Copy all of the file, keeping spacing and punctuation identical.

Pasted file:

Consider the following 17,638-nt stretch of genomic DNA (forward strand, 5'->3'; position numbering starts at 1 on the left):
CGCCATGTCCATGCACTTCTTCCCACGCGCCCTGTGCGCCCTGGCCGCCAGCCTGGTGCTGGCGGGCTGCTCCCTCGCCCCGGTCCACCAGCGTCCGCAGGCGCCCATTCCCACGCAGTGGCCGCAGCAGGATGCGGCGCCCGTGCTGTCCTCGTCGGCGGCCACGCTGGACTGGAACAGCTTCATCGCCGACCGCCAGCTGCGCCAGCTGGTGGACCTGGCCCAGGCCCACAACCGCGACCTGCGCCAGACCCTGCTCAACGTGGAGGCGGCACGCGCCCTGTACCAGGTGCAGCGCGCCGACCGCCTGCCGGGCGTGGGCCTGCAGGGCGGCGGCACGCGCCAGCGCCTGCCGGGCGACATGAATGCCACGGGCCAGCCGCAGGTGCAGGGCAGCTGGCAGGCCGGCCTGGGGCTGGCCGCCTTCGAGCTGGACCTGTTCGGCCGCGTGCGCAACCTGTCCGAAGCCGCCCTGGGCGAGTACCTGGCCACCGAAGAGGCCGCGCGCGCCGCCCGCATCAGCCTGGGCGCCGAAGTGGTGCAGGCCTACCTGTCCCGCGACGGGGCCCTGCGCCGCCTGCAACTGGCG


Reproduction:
Consider the following 17,638-nt stretch of genomic DNA (forward strand, 5'->3'; position numbering starts at 1 on the left):
CGCCATGTCCATGCACTTCTTCCCACGCGCCCTGTGCGCCCTGGCCGCCAGCCTGGTGCTGGCGGGCTGCTCCCTCGCCCCGGTCCACCAGCGTCCGCAGGCGCCCATTCCCACGCAGTGGCCGCAGCAGGATGCGGCGCCCGTGCTGTCCTCGTCGGCGGCCACGCTGGACTGGAACAGCTTCATCGCCGACCGCCAGCTGCGCCAGCTGGTGGACCTGGCCCAGGCCCACAACCGCGACCTGCGCCAGACCCTGCTCAACGTGGAGGCGGCACGCGCCCTGTACCAGGTGCAGCGCGCCGACCGCCTGCCGGGCGTGGGCCTGCAGGGCGGCGGCACGCGCCAGCGCCTGCCGGGCGACATGAATGCCACGGGCCAGCCGCAGGTGCAGGGCAGCTGGCAGGCCGGCCTGGGGCTGGCCGCCTTCGAGCTGGACCTGTTCGGCCGCGTGCGCAACCTGTCCGAAGCCGCCCTGGGCGAGTACCTGGCCACCGAAGAGGCCGCGCGCGCCGCCCGCATCAGCCTGGGCGCCGAAGTGGTGCAGGCCTACCTGTCCCGCGACGGGGCCCTGCGCCGCCTGCAACTGGCG